On August 21, 1893 in Brookline, Massachusetts, twenty year old Theresa D. (Davis) Weld gave birth to her first child, a daughter she too named Theresa. A year later came a son named Walter. Alfred Winsor Weld and his wife Theresa were affluent members of the community, boasting no less than five Scottish and Irish servants for their family of four. They were active in Boston's burgeoning skating scene, so much so that Alfred Winsor Weld was actually one of the founding members of the Skating Club Of Boston and its second President. This involvement afforded the family a position of privilege in the skating club and starting at the age of twelve, young Theresa Weld would harness and drive her pony and cart three miles from the family's home to the Boston club to skate. Under the tutelage of George and Elsepth Müller, Theresa honed her craft for several years before she decided to enter the competitive skating scene at the age of twenty one in 1914. Her debut at the U.S. Championships in New Haven, Connecticut that year was a dream start to anyone's career. In addition to winning the ladies title, she won the waltzing competition with Nathaniel Niles and finished second in the pairs event behind Canadians Norman Scott and Jeanne Chevalier.
With no U.S. Championships held the following three years, Weld and partner Niles kept busy by giving exhibitions on the lake in Tuxedo Park, New York alongside eminent skaters of the era including Chevalier, Mr. and Mrs. Irving Brokaw, Norval Baptie and Gladys Lamb. One thing to keep in mind about most of the competitions in the U.S. during that era was that they were absolutely not strictly nationalistic affairs. Canadian and even European skaters sometimes entered. Such was the case in 1917, when Weld won the Hippodrome Challenge Cup in New York. Interestingly, much like in the case of Madge Syers competing against Ulrich Salchow, this particular competition pitted men against women. Although she beat two men (Niles and G.M. Lynes), it was her victory at this event over a British woman living in New York City, Rosemary Beresford, that began an quiet rivalry between the two skaters.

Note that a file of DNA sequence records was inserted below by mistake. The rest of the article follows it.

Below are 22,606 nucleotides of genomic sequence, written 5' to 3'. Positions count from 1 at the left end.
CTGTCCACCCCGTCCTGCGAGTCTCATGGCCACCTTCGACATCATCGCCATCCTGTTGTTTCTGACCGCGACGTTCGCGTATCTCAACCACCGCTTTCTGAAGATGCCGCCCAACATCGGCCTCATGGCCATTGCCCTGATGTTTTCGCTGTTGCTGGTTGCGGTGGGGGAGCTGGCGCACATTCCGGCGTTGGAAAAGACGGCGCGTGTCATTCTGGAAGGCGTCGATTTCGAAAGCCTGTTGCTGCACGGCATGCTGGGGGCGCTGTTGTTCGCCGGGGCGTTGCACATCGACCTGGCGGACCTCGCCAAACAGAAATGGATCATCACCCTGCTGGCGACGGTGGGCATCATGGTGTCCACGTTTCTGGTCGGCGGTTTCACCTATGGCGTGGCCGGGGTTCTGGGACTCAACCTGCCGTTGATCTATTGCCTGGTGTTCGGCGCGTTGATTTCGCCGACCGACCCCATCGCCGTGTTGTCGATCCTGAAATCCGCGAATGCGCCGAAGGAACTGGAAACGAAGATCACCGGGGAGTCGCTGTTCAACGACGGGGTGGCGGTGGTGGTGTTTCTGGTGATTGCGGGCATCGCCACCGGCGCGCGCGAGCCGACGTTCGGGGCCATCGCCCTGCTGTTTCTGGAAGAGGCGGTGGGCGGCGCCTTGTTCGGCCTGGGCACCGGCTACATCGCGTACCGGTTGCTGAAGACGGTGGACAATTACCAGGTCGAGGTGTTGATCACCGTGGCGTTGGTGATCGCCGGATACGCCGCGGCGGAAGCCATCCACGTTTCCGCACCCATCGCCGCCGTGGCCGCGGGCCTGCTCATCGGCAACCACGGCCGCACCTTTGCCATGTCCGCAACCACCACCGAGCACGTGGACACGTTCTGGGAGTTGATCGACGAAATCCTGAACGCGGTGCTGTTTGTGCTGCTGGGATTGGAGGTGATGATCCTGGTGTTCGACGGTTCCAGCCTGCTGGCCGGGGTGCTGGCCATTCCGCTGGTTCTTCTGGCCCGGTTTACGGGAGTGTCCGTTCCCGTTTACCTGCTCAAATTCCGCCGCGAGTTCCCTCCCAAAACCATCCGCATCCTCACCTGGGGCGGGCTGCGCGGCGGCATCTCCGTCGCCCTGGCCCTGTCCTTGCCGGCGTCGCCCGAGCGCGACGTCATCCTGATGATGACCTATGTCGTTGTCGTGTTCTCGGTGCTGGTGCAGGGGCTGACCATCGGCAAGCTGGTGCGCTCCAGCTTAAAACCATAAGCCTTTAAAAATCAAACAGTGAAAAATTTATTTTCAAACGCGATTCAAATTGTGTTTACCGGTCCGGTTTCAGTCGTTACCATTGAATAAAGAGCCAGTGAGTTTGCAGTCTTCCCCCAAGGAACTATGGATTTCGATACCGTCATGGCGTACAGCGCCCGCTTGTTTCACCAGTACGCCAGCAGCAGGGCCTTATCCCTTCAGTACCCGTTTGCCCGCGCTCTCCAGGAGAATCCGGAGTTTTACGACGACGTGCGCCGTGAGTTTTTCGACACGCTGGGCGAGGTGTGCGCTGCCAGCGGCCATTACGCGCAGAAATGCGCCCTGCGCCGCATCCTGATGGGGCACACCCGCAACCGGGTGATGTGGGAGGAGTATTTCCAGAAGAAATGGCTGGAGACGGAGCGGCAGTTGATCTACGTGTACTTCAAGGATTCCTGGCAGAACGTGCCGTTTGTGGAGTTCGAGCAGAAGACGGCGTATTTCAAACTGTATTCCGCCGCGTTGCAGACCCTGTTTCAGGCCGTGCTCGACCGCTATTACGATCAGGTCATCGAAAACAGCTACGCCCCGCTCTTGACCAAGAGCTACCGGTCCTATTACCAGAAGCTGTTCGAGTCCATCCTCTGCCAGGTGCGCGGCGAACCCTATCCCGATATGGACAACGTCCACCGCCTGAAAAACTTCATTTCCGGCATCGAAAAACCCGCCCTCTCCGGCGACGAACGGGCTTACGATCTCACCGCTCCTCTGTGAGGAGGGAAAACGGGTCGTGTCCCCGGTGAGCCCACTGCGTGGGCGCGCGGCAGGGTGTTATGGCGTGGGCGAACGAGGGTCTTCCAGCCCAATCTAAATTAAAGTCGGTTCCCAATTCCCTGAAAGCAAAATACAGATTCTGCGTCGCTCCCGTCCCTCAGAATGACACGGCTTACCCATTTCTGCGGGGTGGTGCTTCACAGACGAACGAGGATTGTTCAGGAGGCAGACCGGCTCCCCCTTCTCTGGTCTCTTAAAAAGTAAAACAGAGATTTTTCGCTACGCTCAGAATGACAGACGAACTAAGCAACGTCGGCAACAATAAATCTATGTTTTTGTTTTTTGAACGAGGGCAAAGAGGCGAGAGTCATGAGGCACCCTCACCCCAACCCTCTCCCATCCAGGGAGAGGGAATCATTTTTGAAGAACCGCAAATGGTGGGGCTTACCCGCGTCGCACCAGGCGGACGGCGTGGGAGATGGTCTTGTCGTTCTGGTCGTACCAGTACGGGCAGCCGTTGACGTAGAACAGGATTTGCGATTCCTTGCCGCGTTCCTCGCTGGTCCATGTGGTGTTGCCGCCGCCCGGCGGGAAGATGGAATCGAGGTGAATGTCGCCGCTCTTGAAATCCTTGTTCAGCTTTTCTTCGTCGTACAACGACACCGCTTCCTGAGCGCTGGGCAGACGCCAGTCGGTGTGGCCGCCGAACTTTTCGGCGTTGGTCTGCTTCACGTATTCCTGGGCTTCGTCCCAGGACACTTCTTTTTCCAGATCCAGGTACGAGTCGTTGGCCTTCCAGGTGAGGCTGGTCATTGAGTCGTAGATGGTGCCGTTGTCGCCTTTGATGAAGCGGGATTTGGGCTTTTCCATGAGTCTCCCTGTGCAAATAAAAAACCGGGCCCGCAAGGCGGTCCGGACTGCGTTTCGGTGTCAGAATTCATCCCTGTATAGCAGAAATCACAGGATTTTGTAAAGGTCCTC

When the U.S. Championships returned the following year at New York City's St. Nicholas Rink, it was Beresford who was victorious by building up such a gap in the marking after the school figures that Weld was unable to bridge with her free skating performance, however lovely. The February 7, 1918 edition of the "New York Sun" praised her effusely: "Regarding Miss Weld in particular last night there was poetry, music and rhythm in each glide, bend and away. For beauteous grace and rhythmic movements Pavlova of the twinkling toes can give no lessons to Theresa of the flashing blades. Her style in the fundamentals, the first part of the programme, was next to faultless. It was finished, studious, typically Bostonian in attention to every detail yet with all so smoothly executed as to belie the effort and study of technique that lay behind it... In the free skating... Miss Weld 'trotted' over the ice with a graceful abandon that delighted the onlookers. She executed the difficult figures of the ice tango with movements devoid of effort or exertion, fading and melting one figure into another as she wove with infinite grace and wondrous skill the separate parts into a harmonious whole. Like a Norse elf she flitted over the ice with effort so craftily hidden as to make her appear wafted along by some unseen air current." Despite Weld's loss of the ladies title, Niles and Weld did win that year's pairs competition, defeating Sherwin Badger and Mrs. Clara Frothingham. However, Beresford's victory over Weld only fuelled the rivalry between the two women. According to the February 17, 1918 issue of The New York Tribune, Beresford "challenged Miss Weld to skate for the Hippodrome challenge cup, and Miss Weld graciously agreed to skate in the challenger's home city. Early in the contest, Mrs. Beresford's entry was withdrawn, leaving the only competitors Miss Weld and Mr. Niles. Mr. Niles won the cup in the judgment of the three judges, Irving Brokaw, James A. Cruikshank and George H. Browne of Boston, but the contest was a very close one and in several prescribed or school figures the contestants were ranked with the same marks... It was the general opinion of the judges that Mr. Niles' school figures slightly excelled Miss Weld's while Miss Weld slightly excelled Mr. Niles in the free skating. Of this part of her programme one of the judges said: 'There are three classes of skaters, amateurs, professionals - and Miss Weld."